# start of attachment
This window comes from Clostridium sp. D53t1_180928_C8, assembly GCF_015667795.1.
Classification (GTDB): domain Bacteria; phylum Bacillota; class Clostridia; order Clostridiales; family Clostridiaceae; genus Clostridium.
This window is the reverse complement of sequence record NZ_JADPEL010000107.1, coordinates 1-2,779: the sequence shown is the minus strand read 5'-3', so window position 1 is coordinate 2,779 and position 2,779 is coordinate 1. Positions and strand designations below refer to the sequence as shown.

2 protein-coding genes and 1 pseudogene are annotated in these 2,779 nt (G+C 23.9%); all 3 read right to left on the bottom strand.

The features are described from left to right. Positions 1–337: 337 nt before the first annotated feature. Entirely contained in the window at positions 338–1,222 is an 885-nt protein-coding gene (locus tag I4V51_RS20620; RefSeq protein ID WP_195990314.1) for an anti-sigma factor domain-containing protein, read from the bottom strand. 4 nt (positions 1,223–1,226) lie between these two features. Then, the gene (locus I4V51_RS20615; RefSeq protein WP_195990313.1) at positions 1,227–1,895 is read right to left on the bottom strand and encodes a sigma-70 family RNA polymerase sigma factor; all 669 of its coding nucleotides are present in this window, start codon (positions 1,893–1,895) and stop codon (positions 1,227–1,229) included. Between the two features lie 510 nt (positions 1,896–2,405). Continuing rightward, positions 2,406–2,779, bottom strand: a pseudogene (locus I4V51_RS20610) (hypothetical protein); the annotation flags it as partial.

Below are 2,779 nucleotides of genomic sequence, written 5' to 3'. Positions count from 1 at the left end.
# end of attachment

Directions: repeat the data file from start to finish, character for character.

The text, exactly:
This window comes from Clostridium sp. D53t1_180928_C8, assembly GCF_015667795.1.
Classification (GTDB): domain Bacteria; phylum Bacillota; class Clostridia; order Clostridiales; family Clostridiaceae; genus Clostridium.
This window is the reverse complement of sequence record NZ_JADPEL010000107.1, coordinates 1-2,779: the sequence shown is the minus strand read 5'-3', so window position 1 is coordinate 2,779 and position 2,779 is coordinate 1. Positions and strand designations below refer to the sequence as shown.

2 protein-coding genes and 1 pseudogene are annotated in these 2,779 nt (G+C 23.9%); all 3 read right to left on the bottom strand.

The features are described from left to right. Positions 1–337: 337 nt before the first annotated feature. Entirely contained in the window at positions 338–1,222 is an 885-nt protein-coding gene (locus tag I4V51_RS20620; RefSeq protein ID WP_195990314.1) for an anti-sigma factor domain-containing protein, read from the bottom strand. 4 nt (positions 1,223–1,226) lie between these two features. Then, the gene (locus I4V51_RS20615; RefSeq protein WP_195990313.1) at positions 1,227–1,895 is read right to left on the bottom strand and encodes a sigma-70 family RNA polymerase sigma factor; all 669 of its coding nucleotides are present in this window, start codon (positions 1,893–1,895) and stop codon (positions 1,227–1,229) included. Between the two features lie 510 nt (positions 1,896–2,405). Continuing rightward, positions 2,406–2,779, bottom strand: a pseudogene (locus I4V51_RS20610) (hypothetical protein); the annotation flags it as partial.

Below are 2,779 nucleotides of genomic sequence, written 5' to 3'. Positions count from 1 at the left end.